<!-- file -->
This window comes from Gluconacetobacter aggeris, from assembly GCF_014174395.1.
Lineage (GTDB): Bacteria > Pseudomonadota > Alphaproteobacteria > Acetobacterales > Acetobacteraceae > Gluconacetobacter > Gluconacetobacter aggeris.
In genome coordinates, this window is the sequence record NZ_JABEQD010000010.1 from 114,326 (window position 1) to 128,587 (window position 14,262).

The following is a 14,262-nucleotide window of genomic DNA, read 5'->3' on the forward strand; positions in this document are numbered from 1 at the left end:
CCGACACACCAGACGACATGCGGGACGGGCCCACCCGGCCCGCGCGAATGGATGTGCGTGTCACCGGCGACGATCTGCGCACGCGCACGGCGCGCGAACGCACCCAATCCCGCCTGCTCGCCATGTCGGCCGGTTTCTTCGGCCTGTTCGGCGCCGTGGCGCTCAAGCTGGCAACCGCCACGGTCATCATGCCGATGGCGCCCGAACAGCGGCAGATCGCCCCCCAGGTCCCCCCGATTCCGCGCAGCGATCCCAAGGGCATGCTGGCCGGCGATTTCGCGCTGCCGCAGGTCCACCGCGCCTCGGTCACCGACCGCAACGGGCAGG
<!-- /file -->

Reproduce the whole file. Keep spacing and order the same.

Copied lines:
This window comes from Gluconacetobacter aggeris, from assembly GCF_014174395.1.
Lineage (GTDB): Bacteria > Pseudomonadota > Alphaproteobacteria > Acetobacterales > Acetobacteraceae > Gluconacetobacter > Gluconacetobacter aggeris.
In genome coordinates, this window is the sequence record NZ_JABEQD010000010.1 from 114,326 (window position 1) to 128,587 (window position 14,262).

The following is a 14,262-nucleotide window of genomic DNA, read 5'->3' on the forward strand; positions in this document are numbered from 1 at the left end:
CCGACACACCAGACGACATGCGGGACGGGCCCACCCGGCCCGCGCGAATGGATGTGCGTGTCACCGGCGACGATCTGCGCACGCGCACGGCGCGCGAACGCACCCAATCCCGCCTGCTCGCCATGTCGGCCGGTTTCTTCGGCCTGTTCGGCGCCGTGGCGCTCAAGCTGGCAACCGCCACGGTCATCATGCCGATGGCGCCCGAACAGCGGCAGATCGCCCCCCAGGTCCCCCCGATTCCGCGCAGCGATCCCAAGGGCATGCTGGCCGGCGATTTCGCGCTGCCGCAGGTCCACCGCGCCTCGGTCACCGACCGCAACGGGCAGG